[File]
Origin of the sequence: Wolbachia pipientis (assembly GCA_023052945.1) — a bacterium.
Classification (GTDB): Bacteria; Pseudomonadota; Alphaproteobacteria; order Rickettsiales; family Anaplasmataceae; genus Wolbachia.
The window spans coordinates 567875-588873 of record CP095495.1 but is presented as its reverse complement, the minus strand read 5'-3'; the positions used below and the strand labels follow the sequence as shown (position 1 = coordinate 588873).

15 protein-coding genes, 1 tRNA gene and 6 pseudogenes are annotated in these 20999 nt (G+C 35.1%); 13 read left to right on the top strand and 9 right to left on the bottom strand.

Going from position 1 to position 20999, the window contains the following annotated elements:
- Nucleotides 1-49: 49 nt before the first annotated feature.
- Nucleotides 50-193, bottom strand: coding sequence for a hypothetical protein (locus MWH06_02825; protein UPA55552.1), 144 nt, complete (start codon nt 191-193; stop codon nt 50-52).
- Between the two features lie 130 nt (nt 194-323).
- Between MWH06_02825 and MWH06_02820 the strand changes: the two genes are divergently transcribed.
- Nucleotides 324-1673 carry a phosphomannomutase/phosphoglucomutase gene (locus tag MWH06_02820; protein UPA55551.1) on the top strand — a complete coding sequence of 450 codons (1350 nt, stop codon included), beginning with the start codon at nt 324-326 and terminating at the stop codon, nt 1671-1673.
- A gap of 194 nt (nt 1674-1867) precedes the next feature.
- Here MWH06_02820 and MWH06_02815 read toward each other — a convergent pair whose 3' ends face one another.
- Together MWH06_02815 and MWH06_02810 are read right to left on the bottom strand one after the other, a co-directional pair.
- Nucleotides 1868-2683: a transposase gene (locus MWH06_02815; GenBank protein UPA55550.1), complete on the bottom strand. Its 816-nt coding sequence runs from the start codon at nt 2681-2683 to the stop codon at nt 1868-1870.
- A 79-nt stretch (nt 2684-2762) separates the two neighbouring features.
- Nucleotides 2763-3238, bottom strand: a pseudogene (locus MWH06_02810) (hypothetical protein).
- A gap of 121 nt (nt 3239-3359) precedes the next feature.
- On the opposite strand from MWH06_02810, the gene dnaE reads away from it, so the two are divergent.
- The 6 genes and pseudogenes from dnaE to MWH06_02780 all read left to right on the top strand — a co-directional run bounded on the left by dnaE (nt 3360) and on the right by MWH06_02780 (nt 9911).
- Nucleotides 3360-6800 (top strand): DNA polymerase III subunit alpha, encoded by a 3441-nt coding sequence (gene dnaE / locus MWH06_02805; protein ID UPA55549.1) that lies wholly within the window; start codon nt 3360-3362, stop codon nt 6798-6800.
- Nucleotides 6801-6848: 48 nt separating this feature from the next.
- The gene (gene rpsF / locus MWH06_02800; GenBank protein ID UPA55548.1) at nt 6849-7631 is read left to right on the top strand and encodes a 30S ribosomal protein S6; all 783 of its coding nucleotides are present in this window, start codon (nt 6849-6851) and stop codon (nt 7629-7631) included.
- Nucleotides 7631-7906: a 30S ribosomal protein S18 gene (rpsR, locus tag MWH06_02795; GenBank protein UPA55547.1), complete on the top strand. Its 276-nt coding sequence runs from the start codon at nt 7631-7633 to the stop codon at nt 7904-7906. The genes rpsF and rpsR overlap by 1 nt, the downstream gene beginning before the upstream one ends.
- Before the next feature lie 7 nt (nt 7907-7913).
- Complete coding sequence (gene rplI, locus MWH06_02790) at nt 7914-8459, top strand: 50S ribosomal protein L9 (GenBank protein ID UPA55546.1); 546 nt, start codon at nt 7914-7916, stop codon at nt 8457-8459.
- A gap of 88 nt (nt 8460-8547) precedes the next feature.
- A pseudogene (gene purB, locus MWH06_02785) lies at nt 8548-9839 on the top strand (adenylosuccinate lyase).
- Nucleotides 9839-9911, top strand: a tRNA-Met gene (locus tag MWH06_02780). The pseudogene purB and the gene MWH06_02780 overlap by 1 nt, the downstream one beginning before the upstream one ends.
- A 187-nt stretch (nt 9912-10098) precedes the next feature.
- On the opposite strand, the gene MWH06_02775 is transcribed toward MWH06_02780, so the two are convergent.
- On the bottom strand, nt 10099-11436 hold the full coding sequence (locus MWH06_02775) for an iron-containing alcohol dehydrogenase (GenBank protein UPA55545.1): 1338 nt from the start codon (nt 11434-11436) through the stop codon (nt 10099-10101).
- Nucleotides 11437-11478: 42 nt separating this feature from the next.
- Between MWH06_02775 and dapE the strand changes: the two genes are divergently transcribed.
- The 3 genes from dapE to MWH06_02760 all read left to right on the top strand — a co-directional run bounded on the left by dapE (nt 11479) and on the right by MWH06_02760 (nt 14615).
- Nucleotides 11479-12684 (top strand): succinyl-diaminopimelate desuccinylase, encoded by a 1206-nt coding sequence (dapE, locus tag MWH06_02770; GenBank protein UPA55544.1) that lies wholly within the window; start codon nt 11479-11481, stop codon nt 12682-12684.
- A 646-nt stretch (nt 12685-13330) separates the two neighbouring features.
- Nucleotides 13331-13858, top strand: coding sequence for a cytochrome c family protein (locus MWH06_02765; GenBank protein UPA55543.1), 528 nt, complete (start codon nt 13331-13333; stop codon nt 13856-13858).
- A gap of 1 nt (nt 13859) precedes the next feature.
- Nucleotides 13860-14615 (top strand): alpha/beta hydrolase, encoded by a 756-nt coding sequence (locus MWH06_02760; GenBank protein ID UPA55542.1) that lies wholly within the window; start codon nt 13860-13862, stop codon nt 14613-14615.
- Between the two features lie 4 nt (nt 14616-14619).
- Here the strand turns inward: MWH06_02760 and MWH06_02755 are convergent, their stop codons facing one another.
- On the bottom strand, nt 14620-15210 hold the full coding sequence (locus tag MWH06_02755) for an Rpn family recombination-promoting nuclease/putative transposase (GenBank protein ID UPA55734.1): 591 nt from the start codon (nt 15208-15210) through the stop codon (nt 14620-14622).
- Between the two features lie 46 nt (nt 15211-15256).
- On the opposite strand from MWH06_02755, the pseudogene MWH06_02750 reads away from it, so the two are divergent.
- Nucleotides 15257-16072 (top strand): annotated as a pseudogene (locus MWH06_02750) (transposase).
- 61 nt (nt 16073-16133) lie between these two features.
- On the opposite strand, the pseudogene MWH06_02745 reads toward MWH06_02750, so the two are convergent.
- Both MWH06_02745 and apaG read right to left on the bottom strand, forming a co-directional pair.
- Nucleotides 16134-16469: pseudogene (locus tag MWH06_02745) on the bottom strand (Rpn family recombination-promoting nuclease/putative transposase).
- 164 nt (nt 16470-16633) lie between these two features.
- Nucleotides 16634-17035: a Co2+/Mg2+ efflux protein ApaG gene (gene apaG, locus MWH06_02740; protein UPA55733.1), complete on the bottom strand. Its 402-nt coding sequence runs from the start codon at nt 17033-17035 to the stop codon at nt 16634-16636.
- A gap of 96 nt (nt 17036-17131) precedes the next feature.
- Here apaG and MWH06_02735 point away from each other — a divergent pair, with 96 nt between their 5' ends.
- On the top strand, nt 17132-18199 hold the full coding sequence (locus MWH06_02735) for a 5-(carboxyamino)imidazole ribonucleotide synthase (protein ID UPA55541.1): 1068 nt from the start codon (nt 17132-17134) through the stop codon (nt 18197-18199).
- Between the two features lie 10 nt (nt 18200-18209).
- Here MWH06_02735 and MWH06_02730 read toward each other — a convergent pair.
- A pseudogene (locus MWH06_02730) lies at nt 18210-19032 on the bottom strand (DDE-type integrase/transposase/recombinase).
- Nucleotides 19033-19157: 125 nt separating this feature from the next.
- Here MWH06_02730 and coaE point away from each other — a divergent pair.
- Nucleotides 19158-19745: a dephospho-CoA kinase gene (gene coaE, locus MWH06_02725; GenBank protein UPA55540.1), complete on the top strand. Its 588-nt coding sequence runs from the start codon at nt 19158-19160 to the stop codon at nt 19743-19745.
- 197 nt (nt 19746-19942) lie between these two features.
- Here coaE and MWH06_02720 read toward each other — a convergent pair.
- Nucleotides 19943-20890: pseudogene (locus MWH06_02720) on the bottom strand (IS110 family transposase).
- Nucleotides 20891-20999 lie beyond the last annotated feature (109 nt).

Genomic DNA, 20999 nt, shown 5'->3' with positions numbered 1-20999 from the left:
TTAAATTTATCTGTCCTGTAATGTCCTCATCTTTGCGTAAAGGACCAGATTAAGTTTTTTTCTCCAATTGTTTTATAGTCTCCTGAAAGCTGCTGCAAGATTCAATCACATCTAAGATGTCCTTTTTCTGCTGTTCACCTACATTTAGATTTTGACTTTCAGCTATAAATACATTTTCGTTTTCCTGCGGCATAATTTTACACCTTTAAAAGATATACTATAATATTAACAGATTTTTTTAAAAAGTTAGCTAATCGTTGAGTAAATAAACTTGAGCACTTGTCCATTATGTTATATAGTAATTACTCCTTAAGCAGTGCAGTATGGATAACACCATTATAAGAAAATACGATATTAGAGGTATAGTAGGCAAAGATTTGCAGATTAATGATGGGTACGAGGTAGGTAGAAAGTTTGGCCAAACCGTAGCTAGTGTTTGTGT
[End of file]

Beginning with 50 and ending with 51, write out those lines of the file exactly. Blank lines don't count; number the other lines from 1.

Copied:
- 164 nt (nt 16470-16633) lie between these two features.
- Nucleotides 16634-17035: a Co2+/Mg2+ efflux protein ApaG gene (gene apaG, locus MWH06_02740; protein UPA55733.1), complete on the bottom strand. Its 402-nt coding sequence runs from the start codon at nt 17033-17035 to the stop codon at nt 16634-16636.